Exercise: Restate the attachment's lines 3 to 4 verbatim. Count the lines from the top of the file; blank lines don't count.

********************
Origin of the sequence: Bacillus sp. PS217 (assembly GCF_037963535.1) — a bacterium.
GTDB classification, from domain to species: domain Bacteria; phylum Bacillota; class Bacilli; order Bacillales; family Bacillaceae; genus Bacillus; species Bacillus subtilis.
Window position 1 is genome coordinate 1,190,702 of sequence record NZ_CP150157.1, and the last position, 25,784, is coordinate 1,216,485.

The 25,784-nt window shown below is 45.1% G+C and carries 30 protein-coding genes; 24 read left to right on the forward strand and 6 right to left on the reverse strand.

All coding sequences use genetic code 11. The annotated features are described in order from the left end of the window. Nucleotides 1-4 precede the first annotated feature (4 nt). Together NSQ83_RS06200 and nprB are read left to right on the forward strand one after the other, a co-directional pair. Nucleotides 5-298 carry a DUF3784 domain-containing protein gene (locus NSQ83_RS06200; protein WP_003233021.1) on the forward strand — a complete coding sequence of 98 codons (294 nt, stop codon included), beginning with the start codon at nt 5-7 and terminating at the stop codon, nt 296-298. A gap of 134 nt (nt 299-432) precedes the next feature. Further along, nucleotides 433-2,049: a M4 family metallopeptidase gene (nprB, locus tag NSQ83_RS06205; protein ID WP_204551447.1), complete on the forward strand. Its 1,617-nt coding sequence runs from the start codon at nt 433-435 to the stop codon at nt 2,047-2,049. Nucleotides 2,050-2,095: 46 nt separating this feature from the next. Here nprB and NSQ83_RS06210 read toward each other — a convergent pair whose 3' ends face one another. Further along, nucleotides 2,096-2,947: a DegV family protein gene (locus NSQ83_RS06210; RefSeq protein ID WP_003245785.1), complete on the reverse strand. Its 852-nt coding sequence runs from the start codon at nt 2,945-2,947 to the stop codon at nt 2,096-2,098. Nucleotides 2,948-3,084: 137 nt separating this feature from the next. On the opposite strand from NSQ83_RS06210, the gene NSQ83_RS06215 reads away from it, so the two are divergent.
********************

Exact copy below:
Window position 1 is genome coordinate 1,190,702 of sequence record NZ_CP150157.1, and the last position, 25,784, is coordinate 1,216,485.

The 25,784-nt window shown below is 45.1% G+C and carries 30 protein-coding genes; 24 read left to right on the forward strand and 6 right to left on the reverse strand.